Cardiff Records: Volume 1. Originally published by Cardiff Records Committee, Cardiff, 1898.
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Church Goods of Llandaff Cathedral and Diocese.
RECORDS of the Land Revenue at the State Paper Office supply a very interesting series of documents of about the year 1558, relating to the doings of the Reformers at Llandaff and in the neighbourhood. From these papers we learn how the Canons Residentiary, on hearing that King Henry VIII. had appropriated objects of intrinsic value in divers cathedrals and churches throughout the land, broke up and distributed among themselves the gold, jewels and other valuables which had been accumulated during so many centuries in Llandaff cathedral.
They stripped from the shrines of Saints Dyfrig, Teilo and Docheu the costly adornments wherewith generations of benefactors had encased the memorials of the three great bishops (especially that of Saint Teilo), and removed the crucifixes, images, pyxes, candlesticks, censers, &c. When these had been divided among them, they took away the vestments of the clergy and the coverings of the altars, and even went so far as to pull up the paving-stones to sell for what they would fetch. So far all went smoothly enough. But at length the Protestant Bishop, Robert Holgate, heard of what was being done (he did not reside at Llandaff, and rarely came there), and he informed Thomas Cromwell, the veteran soldier whom the King had appointed Vicar General to manage the ecclesiastical affairs of the realm. Cromwell ordered the Chancellor of the diocese, John Broxholme, to claim the stuff from the Canons Residentiary on behalf of the King. The Canons thereupon produced some silver plate, and pretended it was all they had. Broxholme suspected that they had hidden the remainder, but he gave them a receipt and took the plate to London to the Bishop, who sold it to a goldsmith in Cheapside and kept the proceeds. Broxholme was afterwards told that Henry Morgan, one of the Canons, had delivered the rest of the plate to Cromwell, to the use of the King. A quarrel happening to arise afterwards, between Morgan and the Bishop, Morgan informed Cromwell of the Bishop's share in the plunder, but no notice was taken of his complaint. Holgate, indeed, was soon afterwards made Archbishop of York. When Catholicism was restored on the accession of Mary Tudor, a petition was sent to the Queen by the inhabitants of Glamorgan, complaining of the spoliation and desecration of their cathedral, and praying that the offenders might be compelled to make restitution. The Grand Jury of the Hundred of Cardiff presented a detailed statement of the damage done, from which it appears that Henry Morgan himself had a part of the spoil. Accordingly the Queen appointed a Commission to enquire into the facts, whose finding is fully set out with the other documents in the case. Whatever was then done in the way of reparation at Llandaff was but temporary, for the final triumph of the Reformation under Elizabeth was followed by the almost total destruction of the cathedral fabric.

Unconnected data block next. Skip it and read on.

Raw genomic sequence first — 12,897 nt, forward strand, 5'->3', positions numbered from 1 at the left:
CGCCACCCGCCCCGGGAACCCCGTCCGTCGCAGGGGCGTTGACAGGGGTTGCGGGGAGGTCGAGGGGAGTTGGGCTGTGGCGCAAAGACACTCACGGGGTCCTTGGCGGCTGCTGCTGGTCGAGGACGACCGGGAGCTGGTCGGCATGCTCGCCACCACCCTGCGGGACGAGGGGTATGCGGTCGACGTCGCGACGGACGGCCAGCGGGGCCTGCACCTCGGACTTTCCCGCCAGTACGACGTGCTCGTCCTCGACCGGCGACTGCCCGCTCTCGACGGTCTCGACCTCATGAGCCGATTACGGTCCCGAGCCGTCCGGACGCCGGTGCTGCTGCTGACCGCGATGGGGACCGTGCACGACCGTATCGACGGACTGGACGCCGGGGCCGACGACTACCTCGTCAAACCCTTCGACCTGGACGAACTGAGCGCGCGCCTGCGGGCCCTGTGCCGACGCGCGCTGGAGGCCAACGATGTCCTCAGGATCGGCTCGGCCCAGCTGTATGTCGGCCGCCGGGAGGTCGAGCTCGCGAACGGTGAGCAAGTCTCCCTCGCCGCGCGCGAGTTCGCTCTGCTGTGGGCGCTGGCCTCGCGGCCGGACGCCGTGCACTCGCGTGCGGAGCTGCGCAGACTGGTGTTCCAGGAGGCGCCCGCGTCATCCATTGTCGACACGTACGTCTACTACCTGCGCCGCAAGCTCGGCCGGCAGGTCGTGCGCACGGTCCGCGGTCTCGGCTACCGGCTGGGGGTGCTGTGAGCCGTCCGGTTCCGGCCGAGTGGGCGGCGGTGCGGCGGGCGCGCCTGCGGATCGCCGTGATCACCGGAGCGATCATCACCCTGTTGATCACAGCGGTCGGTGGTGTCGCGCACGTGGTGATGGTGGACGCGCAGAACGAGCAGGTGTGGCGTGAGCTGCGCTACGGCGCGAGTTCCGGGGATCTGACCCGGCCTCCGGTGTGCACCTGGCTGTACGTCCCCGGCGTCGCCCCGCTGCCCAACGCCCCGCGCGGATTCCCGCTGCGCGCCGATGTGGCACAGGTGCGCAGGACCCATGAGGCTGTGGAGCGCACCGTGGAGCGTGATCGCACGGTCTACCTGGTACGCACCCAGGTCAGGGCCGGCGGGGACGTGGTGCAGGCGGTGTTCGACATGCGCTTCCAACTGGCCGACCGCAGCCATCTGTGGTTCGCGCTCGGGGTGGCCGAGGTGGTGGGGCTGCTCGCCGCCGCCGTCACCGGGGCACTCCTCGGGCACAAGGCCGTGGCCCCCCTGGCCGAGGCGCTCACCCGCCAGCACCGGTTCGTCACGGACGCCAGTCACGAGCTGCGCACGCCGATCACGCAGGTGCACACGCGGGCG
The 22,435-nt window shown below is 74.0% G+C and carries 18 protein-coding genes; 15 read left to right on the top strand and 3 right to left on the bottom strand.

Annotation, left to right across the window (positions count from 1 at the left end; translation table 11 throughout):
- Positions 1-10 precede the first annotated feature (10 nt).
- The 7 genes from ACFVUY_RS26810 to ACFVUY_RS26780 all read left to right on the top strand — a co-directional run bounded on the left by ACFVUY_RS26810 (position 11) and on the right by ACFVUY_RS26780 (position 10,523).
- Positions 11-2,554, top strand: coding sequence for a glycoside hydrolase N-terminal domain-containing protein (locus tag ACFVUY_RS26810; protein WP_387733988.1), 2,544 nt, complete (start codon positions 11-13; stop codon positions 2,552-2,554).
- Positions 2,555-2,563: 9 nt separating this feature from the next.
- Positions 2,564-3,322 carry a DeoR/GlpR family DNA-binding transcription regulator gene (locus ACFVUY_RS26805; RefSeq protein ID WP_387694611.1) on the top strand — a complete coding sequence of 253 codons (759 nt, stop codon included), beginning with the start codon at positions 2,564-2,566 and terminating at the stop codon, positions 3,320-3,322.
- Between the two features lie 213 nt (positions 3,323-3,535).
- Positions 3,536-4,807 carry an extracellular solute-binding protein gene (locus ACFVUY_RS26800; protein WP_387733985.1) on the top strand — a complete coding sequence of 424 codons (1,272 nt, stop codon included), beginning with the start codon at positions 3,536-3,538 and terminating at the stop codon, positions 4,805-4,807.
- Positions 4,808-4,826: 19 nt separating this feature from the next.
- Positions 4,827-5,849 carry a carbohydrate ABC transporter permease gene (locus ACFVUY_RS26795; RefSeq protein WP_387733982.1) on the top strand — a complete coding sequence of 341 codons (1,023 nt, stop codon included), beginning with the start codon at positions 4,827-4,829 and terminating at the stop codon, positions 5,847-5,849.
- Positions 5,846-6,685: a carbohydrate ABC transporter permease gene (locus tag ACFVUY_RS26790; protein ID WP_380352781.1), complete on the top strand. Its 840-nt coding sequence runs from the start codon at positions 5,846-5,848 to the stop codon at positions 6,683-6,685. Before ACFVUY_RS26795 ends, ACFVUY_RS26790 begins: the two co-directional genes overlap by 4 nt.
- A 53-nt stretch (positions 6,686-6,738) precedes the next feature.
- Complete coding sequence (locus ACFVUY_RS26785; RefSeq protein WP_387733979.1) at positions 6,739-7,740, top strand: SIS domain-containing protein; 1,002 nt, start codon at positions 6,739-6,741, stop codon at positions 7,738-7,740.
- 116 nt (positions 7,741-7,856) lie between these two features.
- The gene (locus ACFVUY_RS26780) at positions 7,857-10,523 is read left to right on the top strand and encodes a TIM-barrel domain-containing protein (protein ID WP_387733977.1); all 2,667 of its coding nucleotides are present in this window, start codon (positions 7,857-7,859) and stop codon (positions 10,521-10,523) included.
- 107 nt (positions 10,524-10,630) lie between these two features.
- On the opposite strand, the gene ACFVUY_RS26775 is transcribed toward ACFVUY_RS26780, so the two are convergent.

This lay a roofless ruin, until the revival of artistic sentiment led to its admirable restoration in the latter half of the nineteenth century.
Note.—The record concerning Llandaff Cathedral was printed in the Archæologia Cambrensis, 1887, p. 225, by Mr. R. W. Griffith. Though his transcript was well done, a few errors crept in, which are here corrected from the originals. I have added a copy of the particulars as to objects carried off from the churches of various parishes in and near Cardiff, as set forth in the same roll.
The various ecclesiological terms made use of in these documents will be fully explained in the Glossary near the end of the last volume of this series.